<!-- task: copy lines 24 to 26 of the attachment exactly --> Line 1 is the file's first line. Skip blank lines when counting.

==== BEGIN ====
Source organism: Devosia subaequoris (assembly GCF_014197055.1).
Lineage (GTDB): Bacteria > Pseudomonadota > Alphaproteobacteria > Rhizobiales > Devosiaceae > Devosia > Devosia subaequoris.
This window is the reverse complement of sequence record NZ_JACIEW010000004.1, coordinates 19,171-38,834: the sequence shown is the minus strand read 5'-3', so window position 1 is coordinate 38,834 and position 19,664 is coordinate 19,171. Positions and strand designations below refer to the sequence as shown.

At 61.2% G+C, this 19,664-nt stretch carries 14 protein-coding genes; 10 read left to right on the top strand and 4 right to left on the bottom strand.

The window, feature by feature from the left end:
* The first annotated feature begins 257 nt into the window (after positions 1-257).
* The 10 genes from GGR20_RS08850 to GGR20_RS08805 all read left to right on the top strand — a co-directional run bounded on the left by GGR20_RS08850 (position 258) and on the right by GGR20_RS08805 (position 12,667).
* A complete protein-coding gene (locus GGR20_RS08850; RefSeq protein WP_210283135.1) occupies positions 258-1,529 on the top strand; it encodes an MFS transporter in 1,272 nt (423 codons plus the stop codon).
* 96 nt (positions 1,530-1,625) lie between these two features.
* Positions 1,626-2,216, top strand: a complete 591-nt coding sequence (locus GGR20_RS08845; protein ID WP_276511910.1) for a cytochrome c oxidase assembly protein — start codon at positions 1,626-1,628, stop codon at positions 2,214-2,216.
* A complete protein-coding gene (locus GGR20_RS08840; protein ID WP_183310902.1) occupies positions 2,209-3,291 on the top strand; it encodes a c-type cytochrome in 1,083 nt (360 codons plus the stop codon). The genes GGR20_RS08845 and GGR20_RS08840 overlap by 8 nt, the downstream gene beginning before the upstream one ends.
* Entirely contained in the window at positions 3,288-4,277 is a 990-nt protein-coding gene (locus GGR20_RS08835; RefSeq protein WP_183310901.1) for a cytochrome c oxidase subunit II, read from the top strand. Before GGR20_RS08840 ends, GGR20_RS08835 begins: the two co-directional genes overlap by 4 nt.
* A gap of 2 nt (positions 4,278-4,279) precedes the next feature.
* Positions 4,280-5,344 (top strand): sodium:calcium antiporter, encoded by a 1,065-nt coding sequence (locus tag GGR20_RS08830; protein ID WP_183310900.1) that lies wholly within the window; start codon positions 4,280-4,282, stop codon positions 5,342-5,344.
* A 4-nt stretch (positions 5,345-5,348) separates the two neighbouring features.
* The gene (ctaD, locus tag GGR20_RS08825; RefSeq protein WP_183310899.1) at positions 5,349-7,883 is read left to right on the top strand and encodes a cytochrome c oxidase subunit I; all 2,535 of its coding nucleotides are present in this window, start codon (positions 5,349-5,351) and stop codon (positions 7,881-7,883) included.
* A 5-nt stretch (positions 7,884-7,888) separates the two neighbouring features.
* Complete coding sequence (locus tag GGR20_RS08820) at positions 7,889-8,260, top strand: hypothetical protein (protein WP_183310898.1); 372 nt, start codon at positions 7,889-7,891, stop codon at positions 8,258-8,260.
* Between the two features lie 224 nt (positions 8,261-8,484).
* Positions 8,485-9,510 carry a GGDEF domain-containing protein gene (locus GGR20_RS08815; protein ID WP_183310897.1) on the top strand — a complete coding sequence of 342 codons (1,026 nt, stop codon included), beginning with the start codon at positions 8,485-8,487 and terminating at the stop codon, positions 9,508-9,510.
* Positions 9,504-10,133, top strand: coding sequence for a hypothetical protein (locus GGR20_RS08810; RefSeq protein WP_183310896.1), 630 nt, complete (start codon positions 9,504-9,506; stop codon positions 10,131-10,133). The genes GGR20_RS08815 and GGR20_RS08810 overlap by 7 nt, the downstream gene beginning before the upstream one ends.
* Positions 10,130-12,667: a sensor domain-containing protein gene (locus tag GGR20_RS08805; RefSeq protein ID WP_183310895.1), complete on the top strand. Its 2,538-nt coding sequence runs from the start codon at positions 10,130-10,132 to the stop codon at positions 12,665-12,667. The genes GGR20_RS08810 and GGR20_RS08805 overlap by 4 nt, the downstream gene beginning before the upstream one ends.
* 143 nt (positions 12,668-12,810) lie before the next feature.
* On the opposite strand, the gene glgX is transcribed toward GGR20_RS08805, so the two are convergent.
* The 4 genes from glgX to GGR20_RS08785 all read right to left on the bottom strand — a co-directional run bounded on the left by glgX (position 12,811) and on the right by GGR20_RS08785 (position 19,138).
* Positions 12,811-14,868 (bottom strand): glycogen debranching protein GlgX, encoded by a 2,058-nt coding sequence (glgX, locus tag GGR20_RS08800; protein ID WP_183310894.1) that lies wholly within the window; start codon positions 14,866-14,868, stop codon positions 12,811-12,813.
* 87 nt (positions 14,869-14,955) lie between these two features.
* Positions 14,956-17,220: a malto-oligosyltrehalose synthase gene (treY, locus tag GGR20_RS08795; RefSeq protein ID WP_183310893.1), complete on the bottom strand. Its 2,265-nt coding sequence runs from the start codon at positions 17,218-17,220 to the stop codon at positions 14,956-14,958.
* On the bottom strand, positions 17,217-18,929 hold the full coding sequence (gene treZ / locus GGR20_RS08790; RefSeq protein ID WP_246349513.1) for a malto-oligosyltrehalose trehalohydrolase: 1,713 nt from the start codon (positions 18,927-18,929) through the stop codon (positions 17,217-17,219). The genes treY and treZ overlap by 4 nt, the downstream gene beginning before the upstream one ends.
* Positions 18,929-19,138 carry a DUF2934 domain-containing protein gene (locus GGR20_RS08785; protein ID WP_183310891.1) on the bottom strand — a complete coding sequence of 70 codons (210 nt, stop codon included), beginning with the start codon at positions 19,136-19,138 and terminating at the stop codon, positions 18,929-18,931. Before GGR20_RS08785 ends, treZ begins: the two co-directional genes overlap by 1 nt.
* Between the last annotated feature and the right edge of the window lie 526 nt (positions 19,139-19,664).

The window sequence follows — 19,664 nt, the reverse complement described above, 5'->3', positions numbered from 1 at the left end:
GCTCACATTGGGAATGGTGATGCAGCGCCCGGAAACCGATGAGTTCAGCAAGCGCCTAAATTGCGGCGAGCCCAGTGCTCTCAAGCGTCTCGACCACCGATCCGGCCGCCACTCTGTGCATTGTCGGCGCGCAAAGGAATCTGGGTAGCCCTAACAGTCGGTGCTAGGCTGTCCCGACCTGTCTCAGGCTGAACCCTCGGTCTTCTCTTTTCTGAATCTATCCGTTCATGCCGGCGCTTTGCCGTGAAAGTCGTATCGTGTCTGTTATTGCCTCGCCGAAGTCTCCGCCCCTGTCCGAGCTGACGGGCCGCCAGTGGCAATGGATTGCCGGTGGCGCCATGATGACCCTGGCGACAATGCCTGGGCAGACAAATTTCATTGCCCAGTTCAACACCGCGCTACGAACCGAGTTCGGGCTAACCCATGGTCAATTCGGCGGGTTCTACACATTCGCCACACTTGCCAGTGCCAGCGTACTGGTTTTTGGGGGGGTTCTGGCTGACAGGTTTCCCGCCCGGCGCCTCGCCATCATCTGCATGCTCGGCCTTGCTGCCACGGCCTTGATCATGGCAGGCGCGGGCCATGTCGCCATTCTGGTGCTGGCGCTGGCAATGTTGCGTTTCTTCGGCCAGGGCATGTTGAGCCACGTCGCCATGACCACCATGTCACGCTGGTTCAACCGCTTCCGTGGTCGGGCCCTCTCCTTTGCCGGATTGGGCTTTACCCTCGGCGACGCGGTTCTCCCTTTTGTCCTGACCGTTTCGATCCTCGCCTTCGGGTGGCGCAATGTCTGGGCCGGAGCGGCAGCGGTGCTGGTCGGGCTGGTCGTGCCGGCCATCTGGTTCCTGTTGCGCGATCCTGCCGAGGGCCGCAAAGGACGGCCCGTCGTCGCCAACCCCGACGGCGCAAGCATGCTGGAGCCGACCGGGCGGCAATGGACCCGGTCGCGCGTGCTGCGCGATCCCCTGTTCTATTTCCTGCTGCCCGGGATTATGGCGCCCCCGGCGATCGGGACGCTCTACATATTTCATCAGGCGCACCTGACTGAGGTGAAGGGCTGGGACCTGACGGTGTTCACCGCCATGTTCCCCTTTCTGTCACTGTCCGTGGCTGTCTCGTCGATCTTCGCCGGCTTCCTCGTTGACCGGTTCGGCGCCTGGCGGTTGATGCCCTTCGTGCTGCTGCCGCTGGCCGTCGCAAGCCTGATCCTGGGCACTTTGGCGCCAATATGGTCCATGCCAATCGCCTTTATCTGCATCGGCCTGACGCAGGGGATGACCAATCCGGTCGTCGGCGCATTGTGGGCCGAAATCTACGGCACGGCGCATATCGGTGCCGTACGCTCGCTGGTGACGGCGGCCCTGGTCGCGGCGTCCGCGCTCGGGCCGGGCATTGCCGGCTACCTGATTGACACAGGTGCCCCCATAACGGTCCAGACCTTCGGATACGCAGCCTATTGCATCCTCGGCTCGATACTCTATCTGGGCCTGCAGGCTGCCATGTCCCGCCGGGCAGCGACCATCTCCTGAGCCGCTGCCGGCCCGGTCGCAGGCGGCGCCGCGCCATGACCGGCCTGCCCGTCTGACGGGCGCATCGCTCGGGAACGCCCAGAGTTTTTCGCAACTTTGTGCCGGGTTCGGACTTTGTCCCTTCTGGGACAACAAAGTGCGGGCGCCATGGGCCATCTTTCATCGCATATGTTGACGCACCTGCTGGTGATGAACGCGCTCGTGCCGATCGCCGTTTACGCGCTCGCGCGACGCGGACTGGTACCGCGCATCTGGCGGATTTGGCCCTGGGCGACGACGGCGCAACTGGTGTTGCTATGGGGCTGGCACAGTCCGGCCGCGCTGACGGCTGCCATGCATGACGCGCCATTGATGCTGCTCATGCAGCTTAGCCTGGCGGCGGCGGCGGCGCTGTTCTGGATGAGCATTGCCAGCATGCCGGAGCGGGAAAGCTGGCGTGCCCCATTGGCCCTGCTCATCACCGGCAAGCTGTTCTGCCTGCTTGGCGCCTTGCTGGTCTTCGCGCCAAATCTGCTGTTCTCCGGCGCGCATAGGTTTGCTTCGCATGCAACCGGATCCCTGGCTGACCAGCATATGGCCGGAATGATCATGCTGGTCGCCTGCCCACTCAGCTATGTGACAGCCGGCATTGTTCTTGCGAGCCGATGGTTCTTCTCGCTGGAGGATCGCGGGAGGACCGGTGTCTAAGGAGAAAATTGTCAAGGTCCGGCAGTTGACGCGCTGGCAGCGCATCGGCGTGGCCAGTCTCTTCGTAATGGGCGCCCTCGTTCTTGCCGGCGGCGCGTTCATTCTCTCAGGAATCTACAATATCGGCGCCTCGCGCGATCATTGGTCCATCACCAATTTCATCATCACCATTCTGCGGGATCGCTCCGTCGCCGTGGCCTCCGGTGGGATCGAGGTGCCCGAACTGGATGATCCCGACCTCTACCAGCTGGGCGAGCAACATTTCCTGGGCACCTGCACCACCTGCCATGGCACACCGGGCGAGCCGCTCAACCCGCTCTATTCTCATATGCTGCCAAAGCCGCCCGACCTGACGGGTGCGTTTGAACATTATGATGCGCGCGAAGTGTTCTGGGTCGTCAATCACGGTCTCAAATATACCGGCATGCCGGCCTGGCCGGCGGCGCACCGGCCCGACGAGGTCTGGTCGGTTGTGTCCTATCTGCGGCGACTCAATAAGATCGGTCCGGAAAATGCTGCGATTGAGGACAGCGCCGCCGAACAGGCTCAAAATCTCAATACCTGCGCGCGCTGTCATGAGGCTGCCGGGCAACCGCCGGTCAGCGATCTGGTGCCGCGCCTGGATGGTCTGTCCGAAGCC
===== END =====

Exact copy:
* On the opposite strand, the gene glgX is transcribed toward GGR20_RS08805, so the two are convergent.
* The 4 genes from glgX to GGR20_RS08785 all read right to left on the bottom strand — a co-directional run bounded on the left by glgX (position 12,811) and on the right by GGR20_RS08785 (position 19,138).
* Positions 12,811-14,868 (bottom strand): glycogen debranching protein GlgX, encoded by a 2,058-nt coding sequence (glgX, locus tag GGR20_RS08800; protein ID WP_183310894.1) that lies wholly within the window; start codon positions 14,866-14,868, stop codon positions 12,811-12,813.